Multimedia artist Carrie Mae Weems will present a full-day gathering of artists, musicians, poets, activists, and intellectuals on Sunday, December 17 at the Park Avenue Armory in New York, where she is currently an artist in residence. The project, called “The Shape of Things” and billed as a “convening of creative minds,” will look at different histories of violence, a recurrent theme in Weems’s work as of late, and how they have impacted contemporary American society.
Laura Copelin, associate curator at Ballroom Marfa, will now be the West Texas contemporary arts institution’s executive director. Copelin had served as interim director since April, and will continue to curate exhibitions at Ballroom Marfa. “Marfa really seems to be a beacon,” Copelin told ARTnews.
In 2014, after a solo exhibition at Charlie James Gallery in Los Angeles, Ramiro Gomez became a sensation for his re-imaginings of David Hockney’s pool paintings, which Gomez re-painted, this time to include the often-invisible workers who maintain pristine homes in Southern California. The Los Angeles–based artist’s work his since been a mainstay in the L.A. art world. Now it will make its way to New York, where he will be represented by Chelsea’s P.P.O.W. gallery.
Muck Rack makes it simple to find people, tweets, or articles that mention any name, keyword, company, hashtag etc. We've compiled this guide to help you make the most of your search.
Selecting a term
Start searching tweets, articles from media outlets, articles mentioned in tweets, journalists'
names, titles and bios with some suggested searches:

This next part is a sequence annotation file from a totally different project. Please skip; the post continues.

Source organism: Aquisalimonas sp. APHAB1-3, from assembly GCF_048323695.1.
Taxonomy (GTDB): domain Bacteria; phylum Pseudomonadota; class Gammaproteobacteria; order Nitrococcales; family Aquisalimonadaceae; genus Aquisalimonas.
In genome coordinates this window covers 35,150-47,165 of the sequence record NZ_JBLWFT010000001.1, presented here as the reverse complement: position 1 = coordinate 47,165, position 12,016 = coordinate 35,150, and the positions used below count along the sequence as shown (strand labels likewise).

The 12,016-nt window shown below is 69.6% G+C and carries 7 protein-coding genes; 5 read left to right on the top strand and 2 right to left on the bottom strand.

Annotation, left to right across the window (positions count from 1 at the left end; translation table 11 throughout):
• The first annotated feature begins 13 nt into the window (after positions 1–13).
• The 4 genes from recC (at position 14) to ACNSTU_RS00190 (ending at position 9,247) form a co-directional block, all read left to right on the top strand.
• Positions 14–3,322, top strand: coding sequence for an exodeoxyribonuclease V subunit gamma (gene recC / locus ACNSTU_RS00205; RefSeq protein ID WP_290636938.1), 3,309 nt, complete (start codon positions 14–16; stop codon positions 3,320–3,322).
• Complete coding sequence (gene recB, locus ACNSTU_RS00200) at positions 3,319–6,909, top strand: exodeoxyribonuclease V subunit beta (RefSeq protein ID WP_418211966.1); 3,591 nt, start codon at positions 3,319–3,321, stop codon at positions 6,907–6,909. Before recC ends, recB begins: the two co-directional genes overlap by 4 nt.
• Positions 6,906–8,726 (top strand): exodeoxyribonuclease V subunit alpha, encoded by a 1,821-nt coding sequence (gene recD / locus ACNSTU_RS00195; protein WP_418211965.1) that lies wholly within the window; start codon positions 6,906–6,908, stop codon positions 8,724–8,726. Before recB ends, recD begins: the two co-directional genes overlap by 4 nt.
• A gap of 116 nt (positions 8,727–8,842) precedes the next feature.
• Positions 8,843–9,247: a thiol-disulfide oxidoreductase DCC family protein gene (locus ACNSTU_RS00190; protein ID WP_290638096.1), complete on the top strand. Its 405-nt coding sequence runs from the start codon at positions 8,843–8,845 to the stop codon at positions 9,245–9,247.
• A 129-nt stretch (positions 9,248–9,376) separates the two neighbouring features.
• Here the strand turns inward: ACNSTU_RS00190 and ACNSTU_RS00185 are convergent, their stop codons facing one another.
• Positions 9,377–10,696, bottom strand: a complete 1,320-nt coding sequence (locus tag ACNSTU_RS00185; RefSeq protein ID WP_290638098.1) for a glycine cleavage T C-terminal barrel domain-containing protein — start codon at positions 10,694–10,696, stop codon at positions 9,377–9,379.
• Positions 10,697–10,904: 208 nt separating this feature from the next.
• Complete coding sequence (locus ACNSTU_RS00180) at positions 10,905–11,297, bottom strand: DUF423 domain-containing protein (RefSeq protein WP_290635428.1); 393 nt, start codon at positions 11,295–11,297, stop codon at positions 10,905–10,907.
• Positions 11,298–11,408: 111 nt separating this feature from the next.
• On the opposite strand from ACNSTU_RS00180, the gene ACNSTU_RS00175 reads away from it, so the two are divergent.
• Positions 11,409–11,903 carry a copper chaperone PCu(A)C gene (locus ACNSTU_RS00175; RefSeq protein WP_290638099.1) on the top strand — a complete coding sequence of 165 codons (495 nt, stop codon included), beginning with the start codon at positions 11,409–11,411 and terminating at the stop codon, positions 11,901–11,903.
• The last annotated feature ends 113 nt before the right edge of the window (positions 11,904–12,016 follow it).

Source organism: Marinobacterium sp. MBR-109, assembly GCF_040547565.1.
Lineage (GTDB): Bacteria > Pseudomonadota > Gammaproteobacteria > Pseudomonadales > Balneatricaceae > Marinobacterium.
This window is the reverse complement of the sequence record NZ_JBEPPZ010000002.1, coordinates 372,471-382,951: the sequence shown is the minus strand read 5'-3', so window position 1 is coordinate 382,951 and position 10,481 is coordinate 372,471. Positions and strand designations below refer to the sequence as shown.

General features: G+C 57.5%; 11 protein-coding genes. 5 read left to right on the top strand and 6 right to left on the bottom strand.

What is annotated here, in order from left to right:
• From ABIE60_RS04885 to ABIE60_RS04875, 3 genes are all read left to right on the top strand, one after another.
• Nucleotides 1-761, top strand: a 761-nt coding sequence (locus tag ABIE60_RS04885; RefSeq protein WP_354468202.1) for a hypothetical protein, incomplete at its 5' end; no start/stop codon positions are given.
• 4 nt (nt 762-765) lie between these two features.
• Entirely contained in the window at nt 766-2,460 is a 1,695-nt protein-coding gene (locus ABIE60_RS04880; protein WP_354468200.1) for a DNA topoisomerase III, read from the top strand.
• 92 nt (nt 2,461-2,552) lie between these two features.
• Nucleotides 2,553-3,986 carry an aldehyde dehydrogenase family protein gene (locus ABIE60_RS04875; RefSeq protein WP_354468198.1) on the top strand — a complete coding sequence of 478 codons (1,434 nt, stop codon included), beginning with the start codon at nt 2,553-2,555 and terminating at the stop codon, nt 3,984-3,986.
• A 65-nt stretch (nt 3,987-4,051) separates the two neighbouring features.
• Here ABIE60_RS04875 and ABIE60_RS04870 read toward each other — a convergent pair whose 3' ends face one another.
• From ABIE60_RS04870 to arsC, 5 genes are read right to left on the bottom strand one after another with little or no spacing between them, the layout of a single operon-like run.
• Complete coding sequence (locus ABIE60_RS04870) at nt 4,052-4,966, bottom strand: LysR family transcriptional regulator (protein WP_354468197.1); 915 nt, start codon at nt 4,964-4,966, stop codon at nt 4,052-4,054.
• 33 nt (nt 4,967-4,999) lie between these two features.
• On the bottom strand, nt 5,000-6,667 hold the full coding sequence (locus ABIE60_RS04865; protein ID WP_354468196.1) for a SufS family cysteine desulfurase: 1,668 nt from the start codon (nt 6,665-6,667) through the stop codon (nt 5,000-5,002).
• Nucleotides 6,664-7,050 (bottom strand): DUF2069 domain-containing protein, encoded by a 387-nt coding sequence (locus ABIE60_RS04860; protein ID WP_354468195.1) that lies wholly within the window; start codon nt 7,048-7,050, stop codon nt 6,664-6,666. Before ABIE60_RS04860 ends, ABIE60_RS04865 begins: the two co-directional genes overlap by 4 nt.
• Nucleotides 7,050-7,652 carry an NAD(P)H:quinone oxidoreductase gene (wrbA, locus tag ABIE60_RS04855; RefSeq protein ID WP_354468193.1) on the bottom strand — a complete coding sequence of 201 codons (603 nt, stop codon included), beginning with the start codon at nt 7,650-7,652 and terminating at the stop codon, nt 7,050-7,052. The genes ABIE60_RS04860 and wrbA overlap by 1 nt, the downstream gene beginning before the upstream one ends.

Companies or Topics (e.g. iPhone, Microsoft)
Phrases (e.g. "cloud computing") — use quotes to keep the terms together
Twitter handles (e.g. @username) — returns those who have mentioned or replied to
Names (e.g. "David Pogue")
Hashtags (e.g. #sxsw, #london2012)
Bio details (e.g. vegan, Olympics, father)
Muck Rack's Advanced Search allows for many boolean operators.
Find results that mention multiple specified terms, use AND or
+. For example, ensure each result contains both Elon Musk and Mark Zuckerberg by
searching Musk AND Zuckerberg or Musk + Zuckerberg.
Use the operators OR or , to broaden your search when you'd like either of
multiple terms to appear in results. (This is the default behavior of our search when no operators
are used). For example, results will contain either cake or cookie by searching cake OR cookie or cake,cookie
Use NOT or - to subtract results from your search. For
example, searching Disney will yield results about the Walt Disney Company as well as Walt Disney
World Resort. To exclude mentions of Disney World, search for Disney -World or Disney
When using one of these operators with a phrase, enclose it in quotation marks. For example, you can
find results about smartphones excluding Apple's iPhone 4S by searching smartphone -"iPhone
Exact case matching or punctuation
If you're searching for a brand name or keyword that relies on specific punctuation marks or capitalization, you can
find results that match your exact query by adding matchcase: before the keyword you're searching for, like matchcase:E*TRADE .
Use parentheses to separate multiple
boolean phrases. For example, to find journalists talking about having fun in Disney World or
Disneyland, search for ("disney world" OR disneyland) AND fun.
An asterisk can be used to search for any variation of a root word truncated by the asterisk. For example, searching for admin* will return results for administrator, administration, administer, administered, etc.
A near operator is an AND operator where you can control the distance between the words. You can vary the distance the near operation uses by adding a forward slash and number (between 0-99) such as strawberries NEAR/10 "whipped cream", which means the strawberries must exist within 10 words of "whipped cream".